I had a breast job done several years ago and had 375cc of saline implants put in and now I went to 450cc of silicone. I think the dr. Just lifted my breast to make them equal and did not put in the silicone implants and left the saline ones in. How can I tell if I still have saline implants or if he really put the silicone ones in? FYI, my breast are the same size they were!
In some cases a clinical exam from a trained surgeon can be useful, but an MRI would be very useful to determine the type of implant. You can ask for the implant card of your implant from the surgeon. That will also indicate the type, size etc. of the implanted implants. The operative record and the nursing records will also indicate what type of implants were used.
I concur with other posts on this thread. To determine if you have silicone or saline implants placed, you can have a plastic surgeon examine them, and/ or review the operative reports and your implant registration card. An MRI will definitively be able to tell the difference between saline and silicone. Good luck!
Hi Michelle. Yes, there are ways. A mammogram can see the valve used for saline implants. Although, I wouldn't recommend it, a CT scan or MRI would also show what kind of implant you have. None of these tests will show you what size you have. I'd recommend the following: call your doctor's office and ask for your operative report (they have to provide you a copy if you request it), check on this website if your surgeon is a member of ASPS (it's unlikely they would be if he truly didn't do what you asked) and consider a mammogram. Another consideration is to be evaluated by a surgeon who is a member of this society and go from there. Good luck.
I completely agree with Dr. Ver Halen and Dr. Kusuma on ways to determine if your implants are saline or silicone. However, I would also be absolutely shocked if he/she were to be so dishonest as to lie about the implant type they used. Milliliter to milliliter saline and silicone are not the same. It takes a larger silicone implant to equal a saline implant because of the way the implants are filled or in other words, a 450ml saline implant is larger than a 450ml silicone implant. Furthermore, when a lift is included breasts typically lose a little size because of the skin that is removed with a lift. In short, there were a lot of changes made to your breasts and unfortunately, you may not have what you expected. This is far more likely than the surgeon being dishonest about the implant they used. Surgeons have very little to gain by being dishonest (a few hundred dollars) and their reputation to lose if/when it is discovered they have poor integrity. Good luck!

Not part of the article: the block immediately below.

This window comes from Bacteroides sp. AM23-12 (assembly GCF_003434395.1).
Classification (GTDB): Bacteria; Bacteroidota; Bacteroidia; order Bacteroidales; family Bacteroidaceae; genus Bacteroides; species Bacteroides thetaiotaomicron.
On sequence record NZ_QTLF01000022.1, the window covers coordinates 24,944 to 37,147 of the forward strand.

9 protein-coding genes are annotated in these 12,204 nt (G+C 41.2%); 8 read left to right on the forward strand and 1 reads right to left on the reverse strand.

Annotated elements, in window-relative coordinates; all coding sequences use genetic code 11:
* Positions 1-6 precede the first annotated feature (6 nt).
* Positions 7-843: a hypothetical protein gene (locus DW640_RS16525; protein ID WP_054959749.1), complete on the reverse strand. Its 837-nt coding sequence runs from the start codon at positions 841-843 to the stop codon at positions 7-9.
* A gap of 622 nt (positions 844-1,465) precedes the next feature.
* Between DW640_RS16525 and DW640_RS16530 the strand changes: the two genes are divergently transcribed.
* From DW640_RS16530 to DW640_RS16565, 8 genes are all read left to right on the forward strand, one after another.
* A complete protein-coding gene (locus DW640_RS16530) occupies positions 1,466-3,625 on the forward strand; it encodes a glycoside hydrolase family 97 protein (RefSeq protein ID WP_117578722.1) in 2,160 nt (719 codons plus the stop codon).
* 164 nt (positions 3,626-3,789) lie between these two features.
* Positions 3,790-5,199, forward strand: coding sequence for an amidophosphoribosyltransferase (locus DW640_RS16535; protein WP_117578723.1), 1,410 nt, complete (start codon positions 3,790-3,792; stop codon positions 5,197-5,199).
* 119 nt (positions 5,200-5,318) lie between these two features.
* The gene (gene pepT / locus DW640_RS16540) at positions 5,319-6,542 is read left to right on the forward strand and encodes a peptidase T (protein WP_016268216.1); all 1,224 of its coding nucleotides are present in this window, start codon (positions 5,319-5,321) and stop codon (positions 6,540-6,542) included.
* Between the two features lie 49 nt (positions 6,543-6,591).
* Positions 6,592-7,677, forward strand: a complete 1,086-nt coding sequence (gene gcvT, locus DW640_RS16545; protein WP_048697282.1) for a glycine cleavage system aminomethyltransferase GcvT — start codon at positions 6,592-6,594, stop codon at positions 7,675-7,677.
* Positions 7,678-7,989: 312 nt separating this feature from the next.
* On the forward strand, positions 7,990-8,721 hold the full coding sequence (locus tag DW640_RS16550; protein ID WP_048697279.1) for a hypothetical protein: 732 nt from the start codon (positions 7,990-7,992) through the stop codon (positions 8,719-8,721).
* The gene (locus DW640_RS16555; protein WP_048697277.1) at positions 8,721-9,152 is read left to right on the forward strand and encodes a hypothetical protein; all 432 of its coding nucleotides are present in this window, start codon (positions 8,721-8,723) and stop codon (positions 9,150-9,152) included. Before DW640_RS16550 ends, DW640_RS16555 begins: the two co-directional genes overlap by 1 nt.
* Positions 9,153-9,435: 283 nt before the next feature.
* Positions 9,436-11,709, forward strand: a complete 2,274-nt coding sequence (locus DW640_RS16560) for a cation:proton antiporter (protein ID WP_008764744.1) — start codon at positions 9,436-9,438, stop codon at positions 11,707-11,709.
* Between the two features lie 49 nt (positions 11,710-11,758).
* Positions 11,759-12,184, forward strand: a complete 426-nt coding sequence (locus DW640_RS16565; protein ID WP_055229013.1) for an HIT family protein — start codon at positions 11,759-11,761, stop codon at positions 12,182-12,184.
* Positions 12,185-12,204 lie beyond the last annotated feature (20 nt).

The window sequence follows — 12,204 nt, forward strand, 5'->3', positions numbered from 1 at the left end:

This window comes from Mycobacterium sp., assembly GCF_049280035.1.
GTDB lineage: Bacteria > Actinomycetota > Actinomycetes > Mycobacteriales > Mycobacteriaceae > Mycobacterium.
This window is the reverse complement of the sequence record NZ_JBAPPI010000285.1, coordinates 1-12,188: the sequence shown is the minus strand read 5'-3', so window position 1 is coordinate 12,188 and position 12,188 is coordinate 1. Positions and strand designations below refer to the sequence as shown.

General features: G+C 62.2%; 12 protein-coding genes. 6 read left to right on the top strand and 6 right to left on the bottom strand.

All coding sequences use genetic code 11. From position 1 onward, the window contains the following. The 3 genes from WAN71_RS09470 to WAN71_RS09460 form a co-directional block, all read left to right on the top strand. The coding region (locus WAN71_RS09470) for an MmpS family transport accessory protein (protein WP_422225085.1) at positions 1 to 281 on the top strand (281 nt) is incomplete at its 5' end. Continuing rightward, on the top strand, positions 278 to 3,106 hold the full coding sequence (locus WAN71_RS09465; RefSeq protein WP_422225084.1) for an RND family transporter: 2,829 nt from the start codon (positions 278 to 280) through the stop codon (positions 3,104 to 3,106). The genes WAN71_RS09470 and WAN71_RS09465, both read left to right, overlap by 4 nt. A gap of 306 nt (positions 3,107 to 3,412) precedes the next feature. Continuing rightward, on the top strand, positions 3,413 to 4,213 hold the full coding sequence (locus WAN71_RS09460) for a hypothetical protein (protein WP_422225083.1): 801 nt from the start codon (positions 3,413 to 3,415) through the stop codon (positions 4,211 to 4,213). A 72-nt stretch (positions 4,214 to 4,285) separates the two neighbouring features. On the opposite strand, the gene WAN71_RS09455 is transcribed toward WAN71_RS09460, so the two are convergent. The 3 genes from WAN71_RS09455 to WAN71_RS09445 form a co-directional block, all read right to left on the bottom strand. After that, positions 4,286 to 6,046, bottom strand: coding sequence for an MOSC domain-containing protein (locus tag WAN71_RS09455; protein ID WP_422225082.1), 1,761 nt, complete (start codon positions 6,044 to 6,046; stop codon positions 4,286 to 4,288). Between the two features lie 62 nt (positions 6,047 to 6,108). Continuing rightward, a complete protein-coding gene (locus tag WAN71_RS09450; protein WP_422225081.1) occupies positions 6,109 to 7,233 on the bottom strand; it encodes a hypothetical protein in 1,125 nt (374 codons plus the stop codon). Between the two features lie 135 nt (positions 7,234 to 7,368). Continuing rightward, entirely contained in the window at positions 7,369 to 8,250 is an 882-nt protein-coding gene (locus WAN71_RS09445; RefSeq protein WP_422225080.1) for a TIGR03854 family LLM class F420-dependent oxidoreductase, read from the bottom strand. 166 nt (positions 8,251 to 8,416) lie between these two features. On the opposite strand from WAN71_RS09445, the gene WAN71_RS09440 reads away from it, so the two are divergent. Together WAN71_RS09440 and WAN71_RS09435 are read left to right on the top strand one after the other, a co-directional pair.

What a concerning suspicion! I am sorry you feel this way. The best bet is to read the operative notes, confront your plastic surgeon, and, if necessary, obtain an MRI. My instinct is that your surgeon was not dishonest. After a lift, a 75cc increase in volume may not generate a noticeable difference. Generally, the naked eye cannot discern volume discrepancies less than 50cc.
It's best to discuss your concerns candidly with your surgeon in order to be reassured and to ask for the implant ID card for your personal records. It is typically very difficult to perceive a size enhancement with implants that are similar in volume. Hopefully you will not need to resort to additional imaging to settle your concerns and your surgeon will restore your trust and provide the reassurance you are seeking.
Dr. Pedy Ganchi
Village Plastic Surgery
Like many of my colleagues have already said, you can ask your surgeon for your operative report and implant registration card.
The simplest solution would be to ask your surgeon. Good luck
If you went to a board certified plastic surgeon in this country I would be shocked if they did not change the implant. With that said, an experienced surgeon could tell the difference or an MRI. However, I would request a copy of the operation report from the surgery center. The serial numbers should be recorded. You could also contact the implant manufacturer and see if those implants are registered to you. Also go from 375 to 450 is actually not a big change especially if significant amounts of skin were removed during the lift.
Best of Luck, Dr. Boschert
If your surgeon is an ABPS certified surgeon, it is highly unlikely that such fraud occurred. The combination of a relatively small increase in volume (exactly 20%), and switching to a device that is less filled to its shell capacity (saline implants are typically very overfilled, making them ball shaped), the net is effect is a very small change. You should have gotten implant tags with serial numbers, etc.